On the other hand, if landscape is a cultural construct based on the perception of individuals and society, the final goal of landscape assessment should be to satisfy the needs and interests of the community. This makes it possible to establish a comparison between the objective and technical visions of a landscape and that based on subjective and identity aspects held by societies, which constitute the builders and managers of landscapes whose essence is always to evolve as dynamic and developing organisms [14]. In this context, it is worth reviewing the discussion of the cultural geographer John Brinckerhoff Jackson in his work A Sense of Place, a Sense of Time [15] regarding the need to learn to read the landscape. JB Jackson identified a dichotomy that is still valid among two perspectives: the esthetic approach based on perceptual–visual aspects to landscape endowed with design and artistic qualities versus the phenomenological approach around the development of places based on the uses and customs of their citizens, appropriate for a more autochthonous reading of the landscape and to the recognition of its historical evolution. David Lowenthal’s lessons [16] also have a place in this issue: encouragement of the participatory and creative attitude of citizens in relation to their landscapes, the importance of landscape management policies from local and social identities based not only on the exploration of its growing economic value but also on the reaffirmation of its affective dimension or the collective memory.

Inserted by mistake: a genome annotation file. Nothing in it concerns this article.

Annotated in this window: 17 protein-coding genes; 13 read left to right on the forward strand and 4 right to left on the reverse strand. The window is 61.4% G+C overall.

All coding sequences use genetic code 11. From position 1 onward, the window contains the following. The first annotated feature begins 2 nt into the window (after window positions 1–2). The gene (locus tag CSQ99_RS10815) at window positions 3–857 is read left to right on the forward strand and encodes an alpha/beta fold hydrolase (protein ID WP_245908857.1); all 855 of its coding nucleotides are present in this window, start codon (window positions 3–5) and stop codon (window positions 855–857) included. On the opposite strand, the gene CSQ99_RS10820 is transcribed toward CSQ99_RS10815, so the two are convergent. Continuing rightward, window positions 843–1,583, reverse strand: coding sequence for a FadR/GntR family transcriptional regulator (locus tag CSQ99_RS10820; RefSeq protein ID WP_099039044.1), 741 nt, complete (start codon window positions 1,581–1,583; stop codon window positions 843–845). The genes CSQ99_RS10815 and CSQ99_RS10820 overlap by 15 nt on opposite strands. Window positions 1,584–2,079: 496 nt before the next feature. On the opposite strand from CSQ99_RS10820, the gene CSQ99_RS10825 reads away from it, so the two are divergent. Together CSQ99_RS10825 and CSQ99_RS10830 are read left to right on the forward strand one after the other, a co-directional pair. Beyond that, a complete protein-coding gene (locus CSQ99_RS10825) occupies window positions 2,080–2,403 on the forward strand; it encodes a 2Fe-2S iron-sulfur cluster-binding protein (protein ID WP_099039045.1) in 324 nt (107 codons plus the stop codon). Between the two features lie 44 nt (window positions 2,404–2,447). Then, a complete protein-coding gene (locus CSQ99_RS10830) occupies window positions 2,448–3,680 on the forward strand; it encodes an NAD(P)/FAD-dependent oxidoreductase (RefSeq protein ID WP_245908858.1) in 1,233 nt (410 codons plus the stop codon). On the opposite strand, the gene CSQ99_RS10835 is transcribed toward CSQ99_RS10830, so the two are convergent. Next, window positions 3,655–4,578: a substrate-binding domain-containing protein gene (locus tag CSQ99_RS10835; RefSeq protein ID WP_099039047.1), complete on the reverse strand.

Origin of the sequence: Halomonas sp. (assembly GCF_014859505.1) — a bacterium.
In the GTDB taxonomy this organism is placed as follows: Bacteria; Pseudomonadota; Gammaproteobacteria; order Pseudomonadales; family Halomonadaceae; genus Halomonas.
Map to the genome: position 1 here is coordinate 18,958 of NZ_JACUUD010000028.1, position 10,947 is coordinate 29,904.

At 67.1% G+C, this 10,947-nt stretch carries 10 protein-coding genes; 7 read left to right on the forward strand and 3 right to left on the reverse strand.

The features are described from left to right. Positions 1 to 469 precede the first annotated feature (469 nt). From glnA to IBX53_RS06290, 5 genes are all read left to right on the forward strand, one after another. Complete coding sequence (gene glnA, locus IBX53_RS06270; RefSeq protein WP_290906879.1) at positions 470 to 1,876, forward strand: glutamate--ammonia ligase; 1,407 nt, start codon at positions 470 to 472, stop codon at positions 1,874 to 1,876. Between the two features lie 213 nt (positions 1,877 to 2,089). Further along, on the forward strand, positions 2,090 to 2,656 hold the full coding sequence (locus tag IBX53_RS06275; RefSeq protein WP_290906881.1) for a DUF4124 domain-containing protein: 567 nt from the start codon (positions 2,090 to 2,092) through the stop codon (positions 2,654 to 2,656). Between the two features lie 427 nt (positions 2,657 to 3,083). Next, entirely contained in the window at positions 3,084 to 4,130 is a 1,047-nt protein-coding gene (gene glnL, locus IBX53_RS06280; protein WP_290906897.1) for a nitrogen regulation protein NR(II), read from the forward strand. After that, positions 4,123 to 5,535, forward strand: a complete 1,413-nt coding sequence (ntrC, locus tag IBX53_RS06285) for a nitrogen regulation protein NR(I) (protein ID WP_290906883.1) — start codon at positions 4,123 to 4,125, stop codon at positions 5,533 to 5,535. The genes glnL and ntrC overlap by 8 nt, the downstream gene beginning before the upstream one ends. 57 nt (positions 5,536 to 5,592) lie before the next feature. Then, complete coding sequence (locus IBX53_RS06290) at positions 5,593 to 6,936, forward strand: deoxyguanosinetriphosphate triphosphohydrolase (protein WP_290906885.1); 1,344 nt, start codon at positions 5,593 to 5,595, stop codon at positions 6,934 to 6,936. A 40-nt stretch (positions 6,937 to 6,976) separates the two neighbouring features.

The dichotomy inherent to the landscape, between the livable and the visitable, and the contrast between the social memory and the tourist image of landscapes [12], is linked to the selective and subjective character expressed in the reading of the landscape. This phenomenon is especially evident when it comes to highlighting partial images that exclude other realities contained within the same place, or other readings that should be considered. We enter fully into the definition of the social landscape; the landscape as a social and identity construction, not only for the visitor but, above all, for the inhabitant, who becomes an individual and a collective in the midst of a scenario of interaction and otherness among various collectives. The diversity of parallel and non-exclusive symbolic constructions, as well as the spaces in which the collectivity is self-represented, evolves upon all these bases. The new ways for virtually inhabiting, comprehending, and registering a landscape, thanks to the use of new technologies such as Google Maps, Street View, OpenStreetMap, Flickr, or Mapillary, have transformed the traditional essence of the act of viewing a landscape. Social media information plays an important role as an instrument to activate strategies leading to the assessment, protection, and rehabilitation of post-industrial landscapes.